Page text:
How much does it cost to move across the country from Phoenix?
In general, cross-country moves may cost thousands of dollars. And the cost to move across the country from Phoenix will vary depending on where you’re moving to. For example, moving from Phoenix to Seattle will likely cost you more than moving to Dallas or San Diego.
When you’re searching for professional long-distance movers in Phoenix, ask the movers how they set their prices. Then, get a few quotes and estimates from several companies to ensure you pay a fair price.
How much do movers cost in Phoenix?
The top moving companies in Phoenix cost about $55 to over $100 an hour. This cost is subject to change at any time, however. Also, how much you’ll pay for movers will depend on a few factors, including how big your load is, where you’re moving to and what types of services you need.
How do I choose the best moving company in Phoenix?
The best moving companies in Phoenix will ideally have many positive reviews and fair prices. To get the best possible price, ask for estimates or quotes from several Phoenix moving companies.
Where can I get moving boxes in Phoenix?
You might find free moving boxes in Phoenix by visiting grocery stores, department stores, liquor stores and other stores that receive materials in boxes. Recycling centers often have used boxes, as well. If you rather have sturdy, high-quality moving boxes and want to stock up on moving supplies like packing tape and moving blankets, visit hardware stores. Also, ask moving companies in Phoenix if they offer full-service moves and provide moving boxes and other packing materials.
Where can I rent a moving truck in Phoenix?
You can rent a moving truck in Phoenix from moving truck rental companies in the area. However, take the time to weigh the costs of hiring Phoenix movers (who can provide a truck) vs. renting a truck, loading it, driving it and unloading it by yourself. Depending on your situation, you might save money if you decide to hire a mover instead.
What’s the best way to set up a consultation or an appointment with a mover during the COVID-19 pandemic?
If you’re trying to set up a consultation or an appointment with a mover during the COVID-19 pandemic, make sure to use digital tools to avoid exposure. When searching for movers online, ask if they’d be willing to do a video chat to assess the size of your move. This will be in place of the typical “walk-through” they perform, and they may be able to give you a price quote. You can also discuss safe strategies for completing the job during your call or video chat.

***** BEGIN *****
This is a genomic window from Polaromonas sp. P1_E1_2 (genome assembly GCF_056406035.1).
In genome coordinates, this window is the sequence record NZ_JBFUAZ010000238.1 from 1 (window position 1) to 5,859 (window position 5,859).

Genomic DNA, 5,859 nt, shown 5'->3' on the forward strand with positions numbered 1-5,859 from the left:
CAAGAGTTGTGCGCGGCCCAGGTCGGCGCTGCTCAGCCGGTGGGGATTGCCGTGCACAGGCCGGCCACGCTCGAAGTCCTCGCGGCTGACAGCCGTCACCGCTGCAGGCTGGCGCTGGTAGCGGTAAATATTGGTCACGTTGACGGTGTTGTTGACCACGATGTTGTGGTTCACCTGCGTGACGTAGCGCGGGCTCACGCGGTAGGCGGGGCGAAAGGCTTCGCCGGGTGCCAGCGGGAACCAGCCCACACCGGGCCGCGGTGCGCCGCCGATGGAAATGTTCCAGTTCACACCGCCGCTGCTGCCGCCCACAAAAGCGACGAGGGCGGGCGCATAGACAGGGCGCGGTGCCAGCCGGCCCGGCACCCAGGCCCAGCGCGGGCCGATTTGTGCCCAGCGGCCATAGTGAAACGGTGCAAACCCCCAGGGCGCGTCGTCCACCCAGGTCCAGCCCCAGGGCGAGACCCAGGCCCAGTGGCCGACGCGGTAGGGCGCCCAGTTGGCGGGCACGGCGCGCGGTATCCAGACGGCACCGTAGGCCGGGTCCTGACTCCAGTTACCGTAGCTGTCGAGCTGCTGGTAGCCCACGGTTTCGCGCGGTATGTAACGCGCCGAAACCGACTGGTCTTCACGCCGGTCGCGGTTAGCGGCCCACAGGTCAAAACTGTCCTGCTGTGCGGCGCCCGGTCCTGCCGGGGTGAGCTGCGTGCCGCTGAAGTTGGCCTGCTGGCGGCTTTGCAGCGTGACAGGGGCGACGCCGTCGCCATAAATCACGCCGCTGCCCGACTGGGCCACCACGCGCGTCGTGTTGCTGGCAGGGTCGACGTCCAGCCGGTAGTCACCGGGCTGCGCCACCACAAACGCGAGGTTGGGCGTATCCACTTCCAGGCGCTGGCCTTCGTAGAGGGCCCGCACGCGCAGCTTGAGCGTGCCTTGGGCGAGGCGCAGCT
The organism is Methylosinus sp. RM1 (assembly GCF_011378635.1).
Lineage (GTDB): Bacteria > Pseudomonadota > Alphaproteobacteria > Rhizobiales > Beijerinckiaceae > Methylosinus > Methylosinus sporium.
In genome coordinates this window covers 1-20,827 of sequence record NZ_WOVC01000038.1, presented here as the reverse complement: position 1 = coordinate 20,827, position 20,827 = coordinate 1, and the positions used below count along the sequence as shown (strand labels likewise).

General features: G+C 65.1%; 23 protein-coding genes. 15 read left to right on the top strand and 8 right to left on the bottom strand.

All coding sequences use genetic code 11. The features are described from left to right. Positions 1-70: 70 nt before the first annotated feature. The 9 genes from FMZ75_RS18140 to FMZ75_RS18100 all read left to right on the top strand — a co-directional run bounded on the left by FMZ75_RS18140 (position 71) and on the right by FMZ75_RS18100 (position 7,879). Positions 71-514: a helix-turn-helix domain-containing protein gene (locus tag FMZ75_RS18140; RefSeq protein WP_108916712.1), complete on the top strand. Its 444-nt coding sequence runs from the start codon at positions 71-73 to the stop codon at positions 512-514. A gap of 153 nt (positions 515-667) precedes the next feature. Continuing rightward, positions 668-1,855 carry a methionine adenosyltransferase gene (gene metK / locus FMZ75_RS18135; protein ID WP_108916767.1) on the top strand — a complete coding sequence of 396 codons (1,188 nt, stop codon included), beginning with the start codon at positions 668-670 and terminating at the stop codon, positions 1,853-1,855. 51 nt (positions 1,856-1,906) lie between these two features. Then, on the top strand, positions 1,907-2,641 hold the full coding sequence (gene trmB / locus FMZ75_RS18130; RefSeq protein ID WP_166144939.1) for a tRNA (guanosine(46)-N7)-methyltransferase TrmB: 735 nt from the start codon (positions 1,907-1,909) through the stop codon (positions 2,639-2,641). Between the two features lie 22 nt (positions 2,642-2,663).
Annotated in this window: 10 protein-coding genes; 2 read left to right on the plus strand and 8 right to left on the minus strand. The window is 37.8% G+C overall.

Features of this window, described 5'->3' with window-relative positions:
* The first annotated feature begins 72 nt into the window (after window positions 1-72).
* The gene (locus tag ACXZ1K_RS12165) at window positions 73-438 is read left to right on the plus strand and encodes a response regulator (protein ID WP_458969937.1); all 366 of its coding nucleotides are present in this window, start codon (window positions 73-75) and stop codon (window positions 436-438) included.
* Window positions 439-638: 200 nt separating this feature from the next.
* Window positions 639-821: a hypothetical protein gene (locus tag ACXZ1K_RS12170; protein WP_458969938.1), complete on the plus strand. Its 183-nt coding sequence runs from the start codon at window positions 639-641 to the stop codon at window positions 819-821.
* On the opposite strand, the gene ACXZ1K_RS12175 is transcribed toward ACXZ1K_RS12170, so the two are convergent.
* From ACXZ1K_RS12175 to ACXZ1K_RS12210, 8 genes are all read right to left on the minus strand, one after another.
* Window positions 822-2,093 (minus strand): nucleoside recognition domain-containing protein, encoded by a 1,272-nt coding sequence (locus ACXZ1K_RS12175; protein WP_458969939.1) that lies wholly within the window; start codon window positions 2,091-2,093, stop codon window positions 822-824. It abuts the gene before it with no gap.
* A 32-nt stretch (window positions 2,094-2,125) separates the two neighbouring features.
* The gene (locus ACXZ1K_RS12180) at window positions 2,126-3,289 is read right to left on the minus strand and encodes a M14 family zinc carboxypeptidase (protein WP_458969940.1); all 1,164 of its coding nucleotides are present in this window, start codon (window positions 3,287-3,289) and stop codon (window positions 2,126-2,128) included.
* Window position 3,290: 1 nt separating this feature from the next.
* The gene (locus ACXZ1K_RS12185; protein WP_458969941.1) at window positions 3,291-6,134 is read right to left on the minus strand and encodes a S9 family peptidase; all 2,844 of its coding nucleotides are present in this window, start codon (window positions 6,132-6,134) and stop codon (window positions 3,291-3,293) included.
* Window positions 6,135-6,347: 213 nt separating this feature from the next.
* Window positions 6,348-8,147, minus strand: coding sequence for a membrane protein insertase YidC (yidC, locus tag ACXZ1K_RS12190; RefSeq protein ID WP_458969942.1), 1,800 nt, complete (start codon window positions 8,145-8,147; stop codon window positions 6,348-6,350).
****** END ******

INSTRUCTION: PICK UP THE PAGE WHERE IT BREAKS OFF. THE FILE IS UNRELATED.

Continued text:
Are there ways to be safe if I hire a mover when social distancing?
If you decide to hire a mover, consider making adjustments to accommodate current guidelines. This may involve staying outside while the mover works inside your home or letting the mover handle only parts of the move.
It’s important to follow social distancing guidelines while performing any service work. For example, do not make physical contact with the movers, maintain at least 6 feet of distance between you at all times, and use digital payments instead of cash or a check.
Does a mover need to enter my home?
A mover will likely need to enter your home -- unless you’ve placed all of your belongings outside beforehand. To stay safe during the COVID-19 pandemic, you might to consider keeping all (or most) of the work outside and/or having at-risk individuals leave the house while the movers work.
You can minimize exposure by doing a preliminary walk-through by video call instead of in person. Discuss your options with the top movers near you before hiring one.
Do movers offer remote or virtual services?
Movers generally need to be present to do their job. But if you come across a mover’s profile that states they’re offering remote services, you can contact them to see what those services include.
How can I find out if a mover is considered an essential COVID-19 service provider?
Your local city or state’s government website is a great resource if you’re trying to figure out whether a mover is considered an essential service provider during the COVID-19 pandemic.
For a source of national guidelines, visit the CISA website’s Identifying Critical Infrastructure During COVID-19. On this page, you’ll find 16 categories of critical infrastructure sectors. But note that some -- not all -- jurisdictions follow CISA’s definitions of critical infrastructure.